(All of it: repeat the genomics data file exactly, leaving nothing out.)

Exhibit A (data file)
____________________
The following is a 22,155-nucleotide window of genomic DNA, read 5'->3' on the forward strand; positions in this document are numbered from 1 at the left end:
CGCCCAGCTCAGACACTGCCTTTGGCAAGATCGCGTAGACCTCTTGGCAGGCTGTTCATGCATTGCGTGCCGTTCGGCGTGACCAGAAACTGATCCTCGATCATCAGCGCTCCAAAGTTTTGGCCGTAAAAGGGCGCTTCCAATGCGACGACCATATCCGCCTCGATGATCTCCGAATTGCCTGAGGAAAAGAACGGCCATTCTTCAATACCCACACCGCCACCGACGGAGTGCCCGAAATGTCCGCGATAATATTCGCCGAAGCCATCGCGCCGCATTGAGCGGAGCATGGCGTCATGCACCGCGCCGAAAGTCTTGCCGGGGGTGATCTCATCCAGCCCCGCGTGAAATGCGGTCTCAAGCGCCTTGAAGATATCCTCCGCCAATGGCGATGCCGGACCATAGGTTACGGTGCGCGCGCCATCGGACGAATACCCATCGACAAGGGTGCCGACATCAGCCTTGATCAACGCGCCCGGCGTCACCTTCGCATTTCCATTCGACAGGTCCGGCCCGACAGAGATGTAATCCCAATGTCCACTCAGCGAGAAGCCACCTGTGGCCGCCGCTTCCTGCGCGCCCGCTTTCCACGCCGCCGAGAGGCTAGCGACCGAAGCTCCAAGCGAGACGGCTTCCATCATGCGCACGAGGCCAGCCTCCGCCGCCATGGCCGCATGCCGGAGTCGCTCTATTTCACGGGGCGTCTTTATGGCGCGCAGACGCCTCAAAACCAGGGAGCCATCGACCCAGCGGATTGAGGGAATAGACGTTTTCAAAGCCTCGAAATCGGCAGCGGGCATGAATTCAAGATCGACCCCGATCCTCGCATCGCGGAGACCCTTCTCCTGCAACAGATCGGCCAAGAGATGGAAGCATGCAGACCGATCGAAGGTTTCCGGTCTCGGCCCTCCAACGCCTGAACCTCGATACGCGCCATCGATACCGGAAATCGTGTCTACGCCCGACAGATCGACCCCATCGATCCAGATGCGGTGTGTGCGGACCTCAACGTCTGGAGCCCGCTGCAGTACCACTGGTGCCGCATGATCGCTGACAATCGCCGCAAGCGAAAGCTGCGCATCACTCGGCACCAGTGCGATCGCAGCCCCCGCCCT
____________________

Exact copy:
The following is a 22,155-nucleotide window of genomic DNA, read 5'->3' on the forward strand; positions in this document are numbered from 1 at the left end:
CGCCCAGCTCAGACACTGCCTTTGGCAAGATCGCGTAGACCTCTTGGCAGGCTGTTCATGCATTGCGTGCCGTTCGGCGTGACCAGAAACTGATCCTCGATCATCAGCGCTCCAAAGTTTTGGCCGTAAAAGGGCGCTTCCAATGCGACGACCATATCCGCCTCGATGATCTCCGAATTGCCTGAGGAAAAGAACGGCCATTCTTCAATACCCACACCGCCACCGACGGAGTGCCCGAAATGTCCGCGATAATATTCGCCGAAGCCATCGCGCCGCATTGAGCGGAGCATGGCGTCATGCACCGCGCCGAAAGTCTTGCCGGGGGTGATCTCATCCAGCCCCGCGTGAAATGCGGTCTCAAGCGCCTTGAAGATATCCTCCGCCAATGGCGATGCCGGACCATAGGTTACGGTGCGCGCGCCATCGGACGAATACCCATCGACAAGGGTGCCGACATCAGCCTTGATCAACGCGCCCGGCGTCACCTTCGCATTTCCATTCGACAGGTCCGGCCCGACAGAGATGTAATCCCAATGTCCACTCAGCGAGAAGCCACCTGTGGCCGCCGCTTCCTGCGCGCCCGCTTTCCACGCCGCCGAGAGGCTAGCGACCGAAGCTCCAAGCGAGACGGCTTCCATCATGCGCACGAGGCCAGCCTCCGCCGCCATGGCCGCATGCCGGAGTCGCTCTATTTCACGGGGCGTCTTTATGGCGCGCAGACGCCTCAAAACCAGGGAGCCATCGACCCAGCGGATTGAGGGAATAGACGTTTTCAAAGCCTCGAAATCGGCAGCGGGCATGAATTCAAGATCGACCCCGATCCTCGCATCGCGGAGACCCTTCTCCTGCAACAGATCGGCCAAGAGATGGAAGCATGCAGACCGATCGAAGGTTTCCGGTCTCGGCCCTCCAACGCCTGAACCTCGATACGCGCCATCGATACCGGAAATCGTGTCTACGCCCGACAGATCGACCCCATCGATCCAGATGCGGTGTGTGCGGACCTCAACGTCTGGAGCCCGCTGCAGTACCACTGGTGCCGCATGATCGCTGACAATCGCCGCAAGCGAAAGCTGCGCATCACTCGGCACCAGTGCGATCGCAGCCCCCGCCCT